At the beginning of every month District 25's Director, Mark Aquino, sends out congratulatory emails to New England bridge players who have advanced in rank during the previous month. Some of them respond, and Mark selects a few of the most interesting ones to be posted on NEBridge.org. Below are a few memorable ones from players who achieved a new rank in the spring of 2018.
When I started collecting masterpoints 25 years ago I never dreamed I would have nearly so many. I was just looking to return to a pastime I had really enjoyed when I was in college, looking for diversion from classes and the elusive chase for willing women.
Thinking about your request for a story, I thought a bit about my life at the table. I have plenty of memories of hands, defenses, and fun (sometimes funny) experiences at bridge, but what really struck me was how my life has been changed by bridge players and personalities. I remember looking in the Yellow Pages for a bridge club, finding the Cavendish Club in Brookline. I wondered if it was the same club I had played in at Longwood Towers, and called. I got a cheery hello from Bill Levin, the former owner/manager of the Chess Club, on Beacon Street in Brookline. I was already hooked.
One year later, I met Ellen Dilbert, first as an opponent, then partner. We are still partners in all ways, about to celebrate our 19th wedding anniversary. Nearly all of our friends are people we met at bridge. While we are not by any means daily players, we live in a social milieu entirely dominated by bridge. Playing well, even winning in club or tourney, is nowhere nearly as important to me as the bonds established through our long participation at the table.
I have met bridge players who have irritated me, angered me, or otherwise made the game unpleasant. However, the ACBL together with the club directors have done an admirable job in lessening these poor experiences, much to the betterment of bridge. I look forward to being able to play wherever I may find myself, and for that I am extremely grateful.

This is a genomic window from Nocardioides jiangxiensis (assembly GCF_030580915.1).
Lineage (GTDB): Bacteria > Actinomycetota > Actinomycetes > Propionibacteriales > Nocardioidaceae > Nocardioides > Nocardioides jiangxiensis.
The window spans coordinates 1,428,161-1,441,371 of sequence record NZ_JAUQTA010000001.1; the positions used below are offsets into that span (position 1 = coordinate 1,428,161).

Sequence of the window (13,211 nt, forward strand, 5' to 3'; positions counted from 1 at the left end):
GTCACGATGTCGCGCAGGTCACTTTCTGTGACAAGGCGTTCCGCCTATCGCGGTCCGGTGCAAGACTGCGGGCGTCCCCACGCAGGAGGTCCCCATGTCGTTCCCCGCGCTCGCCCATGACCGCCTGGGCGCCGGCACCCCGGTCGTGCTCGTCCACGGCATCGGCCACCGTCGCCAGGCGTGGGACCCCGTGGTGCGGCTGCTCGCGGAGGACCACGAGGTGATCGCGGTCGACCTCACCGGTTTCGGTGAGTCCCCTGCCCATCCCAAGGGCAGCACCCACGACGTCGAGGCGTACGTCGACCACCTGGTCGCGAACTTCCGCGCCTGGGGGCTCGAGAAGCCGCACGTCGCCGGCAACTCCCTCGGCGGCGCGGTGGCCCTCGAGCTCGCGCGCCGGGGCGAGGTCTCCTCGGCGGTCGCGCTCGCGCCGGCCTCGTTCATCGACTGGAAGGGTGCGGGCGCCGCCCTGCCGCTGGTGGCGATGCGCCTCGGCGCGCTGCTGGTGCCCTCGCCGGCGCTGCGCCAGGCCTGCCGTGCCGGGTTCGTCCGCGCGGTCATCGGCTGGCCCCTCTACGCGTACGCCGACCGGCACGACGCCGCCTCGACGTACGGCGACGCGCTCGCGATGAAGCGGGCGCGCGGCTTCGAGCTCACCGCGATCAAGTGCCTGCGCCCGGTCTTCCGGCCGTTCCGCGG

My story is a common one. I started bridge in college but stopped playing after college as life got in the way. Now in retirement about two years ago I returned to the game and had the good fortune to come upon Joe Grill and 7 No Trump in Stamford. He runs a class operation, and I look forward to going almost on a daily basis. This has had a lot to do with improving my game.
My experience with bridge goes back to 1971. I was attending WPI in Worcester, Mass, and my fraternity brothers and I started playing cards We moved from pitch to pinochle, and finally my roommate, Sam Cuscovich and I decided to tackle bridge. Obviously, we started with Standard American, but somehow we came across the original Precision System by Charles Goren. So we started to learn it. We joined the ACBL and found a duplicate club in Worcester. Sam majored in Math, Physics for me. How hard could this game be? After a couple of games we came home with our tails between our legs.
Anyways, we graduated and moved to Connecticut. Sam was working in Hartford and I was in Grad school at UConn. We started playing on Saturday afternoon in Manchester, and I found another partner at UConn whom I converted to Precision. We played quite a bit for a couple of years until he graduated, and I moved to Mystic where my wife had a teaching job. I dropped my ACBL membership and only played party bridge a couple of time a year for 30 plus years. An old friend of my wife's called and asked if I would be interested in playing in a duplicate unsanctioned game in Groton. I said yes, and showed up one day. What were the those funny looking boxes on the table? I never had seen them before. So I played a couple of years in the unsanctioned game, and then went to my 40th year college reunion.
I met up with Sam and found out we were both retired. I asked if he was interested in playing again, and we agreed to find a club in eastern Connecticut. Waterford was the best location, and we met for breakfast to discuss bidding. We decided to use our original Precision system, no changes from the original book. Then I emailed the Masterpoint group of the ACBL headquarters and asked if I could get my old masterpoints back. I gave them my old address and they quickly responded. Rejoin, and they would restore my old 105 masterpoints! I was impressed. Back then you had mail in paper slips the director gave you in the following week.
So Sam and I started playing weekly and in New England sectionals and regionals. We did well in Gold Rush tournaments and I quickly got all the gold points I needed. As it turned out I was short silver points to make Life Master, and finally got enough in the Johnston, RI sectional. So in about four years I picked up the 200 points I needed. So, after a 38 year retirement from bridge, I finally made Life Master!